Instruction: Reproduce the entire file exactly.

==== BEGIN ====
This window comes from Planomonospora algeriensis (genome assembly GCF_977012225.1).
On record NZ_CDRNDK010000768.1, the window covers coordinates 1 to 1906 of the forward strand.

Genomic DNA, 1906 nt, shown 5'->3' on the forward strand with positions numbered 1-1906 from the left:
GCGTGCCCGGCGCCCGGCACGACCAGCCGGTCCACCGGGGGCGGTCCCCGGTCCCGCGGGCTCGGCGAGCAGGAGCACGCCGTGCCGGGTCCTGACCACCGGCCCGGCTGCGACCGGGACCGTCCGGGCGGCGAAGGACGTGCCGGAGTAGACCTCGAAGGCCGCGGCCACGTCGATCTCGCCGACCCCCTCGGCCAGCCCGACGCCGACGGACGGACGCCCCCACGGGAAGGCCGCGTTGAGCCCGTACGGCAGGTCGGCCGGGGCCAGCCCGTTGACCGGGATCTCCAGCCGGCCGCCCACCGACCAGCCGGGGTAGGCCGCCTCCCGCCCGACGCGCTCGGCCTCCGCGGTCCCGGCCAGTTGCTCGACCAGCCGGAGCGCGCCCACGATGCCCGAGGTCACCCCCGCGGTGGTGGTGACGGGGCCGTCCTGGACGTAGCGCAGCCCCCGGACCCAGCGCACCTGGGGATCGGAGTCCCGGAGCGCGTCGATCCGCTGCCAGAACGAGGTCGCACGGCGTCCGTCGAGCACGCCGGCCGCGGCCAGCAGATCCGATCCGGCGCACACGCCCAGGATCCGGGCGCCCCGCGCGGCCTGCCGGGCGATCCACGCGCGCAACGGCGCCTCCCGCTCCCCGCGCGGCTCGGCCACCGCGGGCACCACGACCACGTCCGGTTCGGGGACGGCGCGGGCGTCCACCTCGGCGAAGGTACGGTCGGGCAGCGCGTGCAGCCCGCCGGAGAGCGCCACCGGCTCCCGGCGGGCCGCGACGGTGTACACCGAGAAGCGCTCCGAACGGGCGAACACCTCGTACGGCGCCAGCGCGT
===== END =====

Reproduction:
This window comes from Planomonospora algeriensis (genome assembly GCF_977012225.1).
On record NZ_CDRNDK010000768.1, the window covers coordinates 1 to 1906 of the forward strand.

Genomic DNA, 1906 nt, shown 5'->3' on the forward strand with positions numbered 1-1906 from the left:
GCGTGCCCGGCGCCCGGCACGACCAGCCGGTCCACCGGGGGCGGTCCCCGGTCCCGCGGGCTCGGCGAGCAGGAGCACGCCGTGCCGGGTCCTGACCACCGGCCCGGCTGCGACCGGGACCGTCCGGGCGGCGAAGGACGTGCCGGAGTAGACCTCGAAGGCCGCGGCCACGTCGATCTCGCCGACCCCCTCGGCCAGCCCGACGCCGACGGACGGACGCCCCCACGGGAAGGCCGCGTTGAGCCCGTACGGCAGGTCGGCCGGGGCCAGCCCGTTGACCGGGATCTCCAGCCGGCCGCCCACCGACCAGCCGGGGTAGGCCGCCTCCCGCCCGACGCGCTCGGCCTCCGCGGTCCCGGCCAGTTGCTCGACCAGCCGGAGCGCGCCCACGATGCCCGAGGTCACCCCCGCGGTGGTGGTGACGGGGCCGTCCTGGACGTAGCGCAGCCCCCGGACCCAGCGCACCTGGGGATCGGAGTCCCGGAGCGCGTCGATCCGCTGCCAGAACGAGGTCGCACGGCGTCCGTCGAGCACGCCGGCCGCGGCCAGCAGATCCGATCCGGCGCACACGCCCAGGATCCGGGCGCCCCGCGCGGCCTGCCGGGCGATCCACGCGCGCAACGGCGCCTCCCGCTCCCCGCGCGGCTCGGCCACCGCGGGCACCACGACCACGTCCGGTTCGGGGACGGCGCGGGCGTCCACCTCGGCGAAGGTACGGTCGGGCAGCGCGTGCAGCCCGCCGGAGAGCGCCACCGGCTCCCGGCGGGCCGCGACGGTGTACACCGAGAAGCGCTCCGAACGGGCGAACACCTCGTACGGCGCCAGCGCGT